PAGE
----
In fact, most of our data and majority of digital places we use daily are currently commercially owned and data of users is taken as ‘new oil’. Google, Apple, Facebook, Amazon and other Big Tech are the gatherers and ‘horders’ of a lion share of our personal data, not our governments or our cities.
We have to trust Big Tech as they own the devices that we work on, play on and date on. The world of Mobile-First has radically changed the paradigm, moving from relative freedom of choice on Desktop, to everyone being a captive of the manufacturer of our mobile phones. This shift has started about 2005 and now 80% of ecom, banking, e-health is done by mobile phones, feeding the device owners with terabytes of our personal data.
Alas, data security is not the biggest priority for those commercial platforms, as revealed by a series of cybersec breaches affecting Big Tech. Data services held by Google or Facebook also come with business model based on insidious ads collection and microtargeting.
As Priya Prakash (Design for Social Good) notes, the business model of Silicon Valley is aiming to utilise/commoditise users’ data to benefit the company, not users. This is very different from what government infrastructure is intended to do- where Use Case of digital infrastructure owned by government (in theory) should act for the benefit of it’s citizens and as Derek notes, align with each culture/national values and local sense of degree of privacy required.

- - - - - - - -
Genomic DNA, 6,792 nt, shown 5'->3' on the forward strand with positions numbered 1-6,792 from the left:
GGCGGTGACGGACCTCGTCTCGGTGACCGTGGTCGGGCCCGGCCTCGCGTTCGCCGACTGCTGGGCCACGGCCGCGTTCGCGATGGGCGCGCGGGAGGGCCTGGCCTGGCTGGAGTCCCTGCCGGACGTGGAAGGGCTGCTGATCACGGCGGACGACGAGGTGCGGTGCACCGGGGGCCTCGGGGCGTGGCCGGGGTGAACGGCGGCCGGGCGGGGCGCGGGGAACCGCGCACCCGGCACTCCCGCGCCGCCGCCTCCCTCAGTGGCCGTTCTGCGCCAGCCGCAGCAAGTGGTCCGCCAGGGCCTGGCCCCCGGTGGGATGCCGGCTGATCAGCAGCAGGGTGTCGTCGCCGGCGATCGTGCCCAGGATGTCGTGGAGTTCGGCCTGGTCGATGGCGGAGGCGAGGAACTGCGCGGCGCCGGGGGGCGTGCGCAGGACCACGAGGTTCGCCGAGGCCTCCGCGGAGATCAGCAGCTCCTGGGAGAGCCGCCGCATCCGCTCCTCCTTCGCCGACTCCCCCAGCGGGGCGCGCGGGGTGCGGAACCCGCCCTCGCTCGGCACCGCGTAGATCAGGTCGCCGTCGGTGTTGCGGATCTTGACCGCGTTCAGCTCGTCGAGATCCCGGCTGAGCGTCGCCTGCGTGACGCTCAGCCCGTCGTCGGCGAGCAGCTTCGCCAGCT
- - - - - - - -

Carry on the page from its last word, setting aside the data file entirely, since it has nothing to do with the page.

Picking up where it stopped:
Unlike countries that lost trust in their governments (UK, US, Poland, Hungary and many others) , Canadians overall trust their the government is high. Derek noted that on the whole, they prefer to have government to run country’s digital data infrastructure rather than be at the mercy of Google and Apple. They also want to embed civic design values into the digital tools for the use of their own citizens.
Derek current research is on advising Canadian government on how to set up it’s digital infrastructure free and independent from commercial suppliers, away from commercial designs or Silicon Valley business models. He has also working on solutions for (preferred) Self-Sovereignty for data ownership for Canadians.
Derek has also brief for Digital Governance and Trust in those tools by Candian citizens. The project of 5 Digital Pillars of Canada digital data infrastructure is broadly similar to Estonia framework. It raises the question if in longer term, such 5 Digital Pillars can become public utility?
It also follows, that citizens may want to choose to e-join a new country if they prefer it’s values – for example, David Jennings and John Horsley has chosen to register as E-Estonian to enable him to set up a business in EU post-Brexit.